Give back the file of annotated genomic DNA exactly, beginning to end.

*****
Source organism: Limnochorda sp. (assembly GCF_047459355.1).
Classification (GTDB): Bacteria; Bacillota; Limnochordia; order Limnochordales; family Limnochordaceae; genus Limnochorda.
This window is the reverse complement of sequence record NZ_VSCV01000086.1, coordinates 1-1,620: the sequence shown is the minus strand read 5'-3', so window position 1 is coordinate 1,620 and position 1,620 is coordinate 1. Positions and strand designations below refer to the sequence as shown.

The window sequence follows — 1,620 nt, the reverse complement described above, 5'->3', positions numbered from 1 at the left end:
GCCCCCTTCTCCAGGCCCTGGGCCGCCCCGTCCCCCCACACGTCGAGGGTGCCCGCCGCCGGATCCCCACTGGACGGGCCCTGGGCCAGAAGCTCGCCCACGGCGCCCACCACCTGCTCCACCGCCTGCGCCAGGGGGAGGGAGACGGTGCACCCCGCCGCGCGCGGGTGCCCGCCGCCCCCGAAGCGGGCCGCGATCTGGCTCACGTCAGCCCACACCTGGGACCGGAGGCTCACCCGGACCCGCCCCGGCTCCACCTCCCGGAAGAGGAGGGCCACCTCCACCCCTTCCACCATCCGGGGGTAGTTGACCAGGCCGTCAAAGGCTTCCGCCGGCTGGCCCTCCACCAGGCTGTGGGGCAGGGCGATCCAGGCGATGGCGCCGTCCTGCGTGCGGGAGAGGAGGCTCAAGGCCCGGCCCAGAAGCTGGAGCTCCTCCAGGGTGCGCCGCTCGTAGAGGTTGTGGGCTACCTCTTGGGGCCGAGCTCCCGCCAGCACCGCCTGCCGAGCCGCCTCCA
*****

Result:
Source organism: Limnochorda sp. (assembly GCF_047459355.1).
Classification (GTDB): Bacteria; Bacillota; Limnochordia; order Limnochordales; family Limnochordaceae; genus Limnochorda.
This window is the reverse complement of sequence record NZ_VSCV01000086.1, coordinates 1-1,620: the sequence shown is the minus strand read 5'-3', so window position 1 is coordinate 1,620 and position 1,620 is coordinate 1. Positions and strand designations below refer to the sequence as shown.

The window sequence follows — 1,620 nt, the reverse complement described above, 5'->3', positions numbered from 1 at the left end:
GCCCCCTTCTCCAGGCCCTGGGCCGCCCCGTCCCCCCACACGTCGAGGGTGCCCGCCGCCGGATCCCCACTGGACGGGCCCTGGGCCAGAAGCTCGCCCACGGCGCCCACCACCTGCTCCACCGCCTGCGCCAGGGGGAGGGAGACGGTGCACCCCGCCGCGCGCGGGTGCCCGCCGCCCCCGAAGCGGGCCGCGATCTGGCTCACGTCAGCCCACACCTGGGACCGGAGGCTCACCCGGACCCGCCCCGGCTCCACCTCCCGGAAGAGGAGGGCCACCTCCACCCCTTCCACCATCCGGGGGTAGTTGACCAGGCCGTCAAAGGCTTCCGCCGGCTGGCCCTCCACCAGGCTGTGGGGCAGGGCGATCCAGGCGATGGCGCCGTCCTGCGTGCGGGAGAGGAGGCTCAAGGCCCGGCCCAGAAGCTGGAGCTCCTCCAGGGTGCGCCGCTCGTAGAGGTTGTGGGCTACCTCTTGGGGCCGAGCTCCCGCCAGCACCGCCTGCCGAGCCGCCTCCA